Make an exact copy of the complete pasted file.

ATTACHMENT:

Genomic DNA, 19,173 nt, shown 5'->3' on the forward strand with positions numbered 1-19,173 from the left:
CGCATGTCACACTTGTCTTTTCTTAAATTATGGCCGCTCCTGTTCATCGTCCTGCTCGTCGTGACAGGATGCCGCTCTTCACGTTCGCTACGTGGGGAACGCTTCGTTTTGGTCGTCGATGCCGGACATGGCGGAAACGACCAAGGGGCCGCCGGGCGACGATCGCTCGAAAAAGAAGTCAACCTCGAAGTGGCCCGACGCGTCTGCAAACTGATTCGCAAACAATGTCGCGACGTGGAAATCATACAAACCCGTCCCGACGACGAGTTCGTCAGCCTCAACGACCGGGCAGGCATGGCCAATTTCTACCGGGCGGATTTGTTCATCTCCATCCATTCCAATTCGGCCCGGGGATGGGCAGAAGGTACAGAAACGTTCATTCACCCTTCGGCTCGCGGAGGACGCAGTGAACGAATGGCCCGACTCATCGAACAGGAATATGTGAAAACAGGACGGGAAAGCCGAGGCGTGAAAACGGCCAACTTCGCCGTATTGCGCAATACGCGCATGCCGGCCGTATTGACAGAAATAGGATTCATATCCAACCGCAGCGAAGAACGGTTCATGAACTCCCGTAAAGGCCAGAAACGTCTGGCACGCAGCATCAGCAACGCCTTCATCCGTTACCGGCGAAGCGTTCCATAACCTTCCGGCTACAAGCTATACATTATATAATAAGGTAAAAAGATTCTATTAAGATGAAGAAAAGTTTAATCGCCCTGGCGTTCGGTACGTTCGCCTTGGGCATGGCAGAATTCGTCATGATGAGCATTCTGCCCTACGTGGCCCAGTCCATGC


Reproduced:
Genomic DNA, 19,173 nt, shown 5'->3' on the forward strand with positions numbered 1-19,173 from the left:
CGCATGTCACACTTGTCTTTTCTTAAATTATGGCCGCTCCTGTTCATCGTCCTGCTCGTCGTGACAGGATGCCGCTCTTCACGTTCGCTACGTGGGGAACGCTTCGTTTTGGTCGTCGATGCCGGACATGGCGGAAACGACCAAGGGGCCGCCGGGCGACGATCGCTCGAAAAAGAAGTCAACCTCGAAGTGGCCCGACGCGTCTGCAAACTGATTCGCAAACAATGTCGCGACGTGGAAATCATACAAACCCGTCCCGACGACGAGTTCGTCAGCCTCAACGACCGGGCAGGCATGGCCAATTTCTACCGGGCGGATTTGTTCATCTCCATCCATTCCAATTCGGCCCGGGGATGGGCAGAAGGTACAGAAACGTTCATTCACCCTTCGGCTCGCGGAGGACGCAGTGAACGAATGGCCCGACTCATCGAACAGGAATATGTGAAAACAGGACGGGAAAGCCGAGGCGTGAAAACGGCCAACTTCGCCGTATTGCGCAATACGCGCATGCCGGCCGTATTGACAGAAATAGGATTCATATCCAACCGCAGCGAAGAACGGTTCATGAACTCCCGTAAAGGCCAGAAACGTCTGGCACGCAGCATCAGCAACGCCTTCATCCGTTACCGGCGAAGCGTTCCATAACCTTCCGGCTACAAGCTATACATTATATAATAAGGTAAAAAGATTCTATTAAGATGAAGAAAAGTTTAATCGCCCTGGCGTTCGGTACGTTCGCCTTGGGCATGGCAGAATTCGTCATGATGAGCATTCTGCCCTACGTGGCCCAGTCCATGC